Is butter bad for you? For decades, the food processing industry has used advertising campaigns to successfully lie about the urgent and proven need to replace “unhealthy” butter with “healthy” margarine. But now we know that this teaching was nothing more than made-up. In the battle of margarine vs butter, you may now be surprised which comes out on top.
Even back in the 60s and 70s sufficient scientific evidence indicated that butter was far better than margarine for good health. Who knew? Nevertheless, the industrial fake food industry relentlessly convinced millions of us to eat margarine for health reasons. The commercial processed fake food industry merged with Madison Avenue, the AMA, and mainstream media to instill a whopper of a lie by reinforcing margarine as better for you. They claimed in unison that saturated fats made you fat and promoted cardiovascular disease.
Damage from Fake Fats that Replace Favorable Fats
Partially hydrogenated fatty acids in margarine damage arteries and blood vessels. They lower good cholesterol, and raise blood levels of triglycerides and lipoproteins leading to cardiovascular damage. They also raise C-reactive protein, an inflammatory and cellular dysfunction marker. Worse yet, they inhibit the utilization of essential omega 3-fatty acids as wells a prostaglandins, which eliminate blood clots. Additionally, a diet high in partially hydrogenated fatty acids has been linked to insulin resistance and type 2 Diabetes.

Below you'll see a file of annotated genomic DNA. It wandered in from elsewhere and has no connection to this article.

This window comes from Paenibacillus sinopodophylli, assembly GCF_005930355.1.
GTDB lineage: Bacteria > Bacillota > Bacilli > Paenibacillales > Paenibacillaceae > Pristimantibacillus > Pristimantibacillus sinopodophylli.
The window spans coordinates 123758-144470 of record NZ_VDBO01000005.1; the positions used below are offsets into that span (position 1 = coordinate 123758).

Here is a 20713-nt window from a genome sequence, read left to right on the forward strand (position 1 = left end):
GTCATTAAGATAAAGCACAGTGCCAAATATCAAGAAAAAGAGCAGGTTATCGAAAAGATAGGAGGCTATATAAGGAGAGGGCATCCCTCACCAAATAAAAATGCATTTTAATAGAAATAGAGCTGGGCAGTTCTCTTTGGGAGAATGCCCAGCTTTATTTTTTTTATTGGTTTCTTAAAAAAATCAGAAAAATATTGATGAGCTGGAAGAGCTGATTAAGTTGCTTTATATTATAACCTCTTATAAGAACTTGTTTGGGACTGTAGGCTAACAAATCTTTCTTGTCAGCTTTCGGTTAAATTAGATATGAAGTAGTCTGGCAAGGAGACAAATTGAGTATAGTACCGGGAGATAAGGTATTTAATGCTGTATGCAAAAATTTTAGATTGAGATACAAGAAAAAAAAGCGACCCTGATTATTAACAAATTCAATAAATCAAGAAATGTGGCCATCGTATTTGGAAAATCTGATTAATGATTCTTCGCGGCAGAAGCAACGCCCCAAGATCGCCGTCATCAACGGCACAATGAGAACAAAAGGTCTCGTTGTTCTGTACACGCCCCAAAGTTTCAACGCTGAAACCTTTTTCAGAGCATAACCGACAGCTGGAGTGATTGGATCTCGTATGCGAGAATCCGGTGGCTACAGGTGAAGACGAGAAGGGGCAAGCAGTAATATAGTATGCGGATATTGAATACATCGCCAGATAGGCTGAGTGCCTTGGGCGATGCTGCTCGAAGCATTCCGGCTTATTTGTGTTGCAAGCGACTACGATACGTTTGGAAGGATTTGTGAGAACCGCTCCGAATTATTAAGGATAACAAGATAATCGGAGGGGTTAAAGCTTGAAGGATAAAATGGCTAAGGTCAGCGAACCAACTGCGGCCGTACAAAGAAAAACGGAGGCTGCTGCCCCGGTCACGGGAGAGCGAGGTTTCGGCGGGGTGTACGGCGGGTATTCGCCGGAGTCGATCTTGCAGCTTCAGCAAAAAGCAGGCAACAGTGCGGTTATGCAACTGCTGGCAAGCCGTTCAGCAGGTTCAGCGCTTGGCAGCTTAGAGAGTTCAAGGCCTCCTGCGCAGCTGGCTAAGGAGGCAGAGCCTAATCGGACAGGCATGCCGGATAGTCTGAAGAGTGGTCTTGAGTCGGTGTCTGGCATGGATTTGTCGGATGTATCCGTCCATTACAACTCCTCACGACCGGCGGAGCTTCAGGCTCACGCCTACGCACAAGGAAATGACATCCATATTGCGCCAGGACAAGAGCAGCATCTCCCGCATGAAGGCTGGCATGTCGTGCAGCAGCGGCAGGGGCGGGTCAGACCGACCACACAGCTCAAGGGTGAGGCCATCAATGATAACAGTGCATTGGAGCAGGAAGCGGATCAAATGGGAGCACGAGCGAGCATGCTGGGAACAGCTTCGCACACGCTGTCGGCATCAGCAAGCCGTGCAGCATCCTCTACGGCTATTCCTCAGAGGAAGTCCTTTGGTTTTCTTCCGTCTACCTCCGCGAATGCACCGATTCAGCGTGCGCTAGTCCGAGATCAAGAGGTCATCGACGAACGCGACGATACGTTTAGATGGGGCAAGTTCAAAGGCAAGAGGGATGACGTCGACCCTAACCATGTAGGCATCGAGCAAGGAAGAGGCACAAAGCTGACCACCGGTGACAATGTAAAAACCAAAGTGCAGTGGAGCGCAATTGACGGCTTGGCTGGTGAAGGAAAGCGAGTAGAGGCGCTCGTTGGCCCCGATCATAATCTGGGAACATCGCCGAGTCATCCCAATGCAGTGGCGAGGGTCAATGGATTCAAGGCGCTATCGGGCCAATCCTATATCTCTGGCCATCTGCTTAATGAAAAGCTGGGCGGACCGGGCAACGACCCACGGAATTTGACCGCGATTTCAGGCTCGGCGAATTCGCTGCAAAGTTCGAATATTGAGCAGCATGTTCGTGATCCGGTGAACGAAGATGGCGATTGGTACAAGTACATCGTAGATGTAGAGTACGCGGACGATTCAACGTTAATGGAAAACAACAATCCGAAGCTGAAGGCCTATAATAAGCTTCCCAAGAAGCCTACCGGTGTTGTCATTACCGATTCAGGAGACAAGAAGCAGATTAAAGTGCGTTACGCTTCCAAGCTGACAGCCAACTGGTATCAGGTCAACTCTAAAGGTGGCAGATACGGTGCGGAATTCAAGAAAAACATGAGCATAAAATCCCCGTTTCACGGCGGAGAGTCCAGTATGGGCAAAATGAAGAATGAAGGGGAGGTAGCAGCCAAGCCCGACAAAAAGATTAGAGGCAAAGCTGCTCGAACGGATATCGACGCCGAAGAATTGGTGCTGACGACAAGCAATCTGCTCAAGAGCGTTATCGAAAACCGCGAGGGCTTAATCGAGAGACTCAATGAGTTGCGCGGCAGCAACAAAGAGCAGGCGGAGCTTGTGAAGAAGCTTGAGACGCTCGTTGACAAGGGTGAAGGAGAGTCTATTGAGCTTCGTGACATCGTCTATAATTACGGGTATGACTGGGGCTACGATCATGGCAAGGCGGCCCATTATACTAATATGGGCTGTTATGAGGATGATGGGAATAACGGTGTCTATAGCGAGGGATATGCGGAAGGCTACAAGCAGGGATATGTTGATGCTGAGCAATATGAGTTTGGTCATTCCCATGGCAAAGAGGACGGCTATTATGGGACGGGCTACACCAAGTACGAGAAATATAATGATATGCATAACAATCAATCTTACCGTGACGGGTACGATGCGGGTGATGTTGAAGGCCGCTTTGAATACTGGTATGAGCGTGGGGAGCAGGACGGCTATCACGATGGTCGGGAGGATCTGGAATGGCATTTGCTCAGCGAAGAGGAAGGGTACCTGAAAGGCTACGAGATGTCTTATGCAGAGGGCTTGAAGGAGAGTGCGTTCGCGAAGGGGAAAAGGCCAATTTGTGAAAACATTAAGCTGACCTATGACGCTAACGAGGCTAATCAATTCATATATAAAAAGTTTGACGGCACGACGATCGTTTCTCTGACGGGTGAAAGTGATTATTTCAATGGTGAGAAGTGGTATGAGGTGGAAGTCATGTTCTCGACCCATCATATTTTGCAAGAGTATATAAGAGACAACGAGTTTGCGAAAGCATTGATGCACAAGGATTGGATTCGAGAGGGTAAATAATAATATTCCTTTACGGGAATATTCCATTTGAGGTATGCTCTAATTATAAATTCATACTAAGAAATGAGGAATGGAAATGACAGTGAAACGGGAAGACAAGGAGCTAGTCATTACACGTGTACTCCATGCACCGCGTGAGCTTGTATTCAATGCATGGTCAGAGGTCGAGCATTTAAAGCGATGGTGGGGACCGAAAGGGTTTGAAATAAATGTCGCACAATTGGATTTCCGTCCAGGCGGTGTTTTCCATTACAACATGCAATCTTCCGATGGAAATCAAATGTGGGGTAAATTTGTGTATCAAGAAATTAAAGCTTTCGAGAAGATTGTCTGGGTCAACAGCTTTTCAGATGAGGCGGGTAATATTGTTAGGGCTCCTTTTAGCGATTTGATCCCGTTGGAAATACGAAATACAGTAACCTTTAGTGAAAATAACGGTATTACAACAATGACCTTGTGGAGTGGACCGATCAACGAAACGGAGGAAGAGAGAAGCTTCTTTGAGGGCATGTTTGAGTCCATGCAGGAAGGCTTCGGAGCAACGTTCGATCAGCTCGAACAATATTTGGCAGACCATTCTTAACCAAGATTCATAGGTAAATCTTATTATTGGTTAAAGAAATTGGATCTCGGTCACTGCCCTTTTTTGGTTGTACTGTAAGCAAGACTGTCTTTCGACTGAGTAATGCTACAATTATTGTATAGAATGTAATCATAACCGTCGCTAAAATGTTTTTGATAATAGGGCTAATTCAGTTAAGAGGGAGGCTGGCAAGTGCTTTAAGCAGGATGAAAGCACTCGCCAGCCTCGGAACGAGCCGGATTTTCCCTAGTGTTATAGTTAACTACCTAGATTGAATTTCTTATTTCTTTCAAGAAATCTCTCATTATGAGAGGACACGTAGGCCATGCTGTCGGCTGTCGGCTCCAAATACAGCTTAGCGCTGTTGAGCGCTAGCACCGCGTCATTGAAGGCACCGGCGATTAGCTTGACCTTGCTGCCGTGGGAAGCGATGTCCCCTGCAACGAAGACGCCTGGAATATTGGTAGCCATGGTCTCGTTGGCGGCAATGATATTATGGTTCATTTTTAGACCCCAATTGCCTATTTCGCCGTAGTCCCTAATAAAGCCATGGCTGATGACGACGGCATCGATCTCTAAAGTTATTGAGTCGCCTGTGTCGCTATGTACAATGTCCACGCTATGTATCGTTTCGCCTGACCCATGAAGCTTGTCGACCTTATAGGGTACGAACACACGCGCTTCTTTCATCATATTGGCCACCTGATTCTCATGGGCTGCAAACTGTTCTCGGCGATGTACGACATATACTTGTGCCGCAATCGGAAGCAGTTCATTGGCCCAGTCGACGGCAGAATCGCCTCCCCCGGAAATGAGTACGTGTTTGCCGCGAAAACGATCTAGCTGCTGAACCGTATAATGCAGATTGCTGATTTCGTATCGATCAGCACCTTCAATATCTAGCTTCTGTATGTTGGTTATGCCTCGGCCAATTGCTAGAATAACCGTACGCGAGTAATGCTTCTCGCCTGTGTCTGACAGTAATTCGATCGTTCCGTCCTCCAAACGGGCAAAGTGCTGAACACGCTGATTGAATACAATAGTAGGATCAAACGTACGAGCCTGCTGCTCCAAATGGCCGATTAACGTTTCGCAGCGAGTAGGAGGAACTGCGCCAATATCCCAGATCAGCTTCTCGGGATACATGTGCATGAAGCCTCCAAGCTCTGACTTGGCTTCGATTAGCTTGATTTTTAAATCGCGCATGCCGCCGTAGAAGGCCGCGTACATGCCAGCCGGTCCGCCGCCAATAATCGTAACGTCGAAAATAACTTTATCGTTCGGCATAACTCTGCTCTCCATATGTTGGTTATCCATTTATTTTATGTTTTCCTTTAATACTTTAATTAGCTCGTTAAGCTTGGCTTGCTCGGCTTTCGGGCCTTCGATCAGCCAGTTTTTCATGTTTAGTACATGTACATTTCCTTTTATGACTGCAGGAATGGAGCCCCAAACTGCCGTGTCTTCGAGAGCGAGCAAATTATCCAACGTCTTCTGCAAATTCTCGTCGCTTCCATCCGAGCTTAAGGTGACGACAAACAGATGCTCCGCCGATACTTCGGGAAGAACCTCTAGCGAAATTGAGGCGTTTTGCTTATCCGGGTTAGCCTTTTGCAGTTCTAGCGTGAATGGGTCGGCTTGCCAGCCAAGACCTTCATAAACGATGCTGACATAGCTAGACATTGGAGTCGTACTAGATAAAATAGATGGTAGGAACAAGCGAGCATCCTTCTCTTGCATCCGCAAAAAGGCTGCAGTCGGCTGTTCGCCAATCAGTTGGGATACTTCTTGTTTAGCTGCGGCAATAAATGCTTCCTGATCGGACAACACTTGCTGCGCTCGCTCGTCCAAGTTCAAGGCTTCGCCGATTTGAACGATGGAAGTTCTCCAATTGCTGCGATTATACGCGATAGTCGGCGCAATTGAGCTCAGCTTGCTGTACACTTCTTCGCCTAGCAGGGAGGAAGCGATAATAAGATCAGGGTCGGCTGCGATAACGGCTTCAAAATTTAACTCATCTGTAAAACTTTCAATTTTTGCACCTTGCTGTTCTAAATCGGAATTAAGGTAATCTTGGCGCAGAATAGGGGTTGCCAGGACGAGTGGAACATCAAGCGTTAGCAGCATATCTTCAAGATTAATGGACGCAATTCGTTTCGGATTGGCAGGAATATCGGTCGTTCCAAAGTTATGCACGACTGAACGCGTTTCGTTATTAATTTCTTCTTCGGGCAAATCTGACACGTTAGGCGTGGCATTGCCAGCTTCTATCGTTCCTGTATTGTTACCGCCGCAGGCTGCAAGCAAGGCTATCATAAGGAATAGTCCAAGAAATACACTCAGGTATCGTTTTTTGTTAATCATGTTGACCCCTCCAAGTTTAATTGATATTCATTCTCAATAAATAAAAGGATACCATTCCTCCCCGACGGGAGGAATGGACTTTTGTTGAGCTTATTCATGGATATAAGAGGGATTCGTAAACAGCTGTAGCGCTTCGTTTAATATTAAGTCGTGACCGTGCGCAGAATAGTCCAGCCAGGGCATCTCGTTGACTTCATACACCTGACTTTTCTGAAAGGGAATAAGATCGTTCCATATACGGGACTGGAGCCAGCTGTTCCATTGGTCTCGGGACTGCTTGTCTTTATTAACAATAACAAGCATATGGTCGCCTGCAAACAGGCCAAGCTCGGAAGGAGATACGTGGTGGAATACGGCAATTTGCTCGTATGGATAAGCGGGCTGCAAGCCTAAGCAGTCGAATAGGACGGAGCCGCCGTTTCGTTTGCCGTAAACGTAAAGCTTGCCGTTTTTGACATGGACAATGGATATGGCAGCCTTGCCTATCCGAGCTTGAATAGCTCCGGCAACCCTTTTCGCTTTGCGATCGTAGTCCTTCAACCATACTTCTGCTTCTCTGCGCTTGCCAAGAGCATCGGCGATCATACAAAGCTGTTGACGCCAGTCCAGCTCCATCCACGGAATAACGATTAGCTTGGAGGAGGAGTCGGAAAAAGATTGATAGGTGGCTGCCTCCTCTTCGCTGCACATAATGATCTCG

The NY Times covers hydrogenated oil health issues while still promoting saturated fat nonsense. In order to function properly, your lungs, heart, immune system liver, bones, hormones and cell membranes all require high quality saturated fats – in moderation of course. Fatty acids and cholesterol are needed for healthy cell membranes, hormone and vitamin D production, and the transport and utilization of important vitamins and minerals. Now even mainstream media is spreading the truthful real news on butter. The New England Journal of Medicine recently solidified the link between trans fats and heart disease. Even low levels of trans fats consumption (1%-2%) substantially increase heart disease.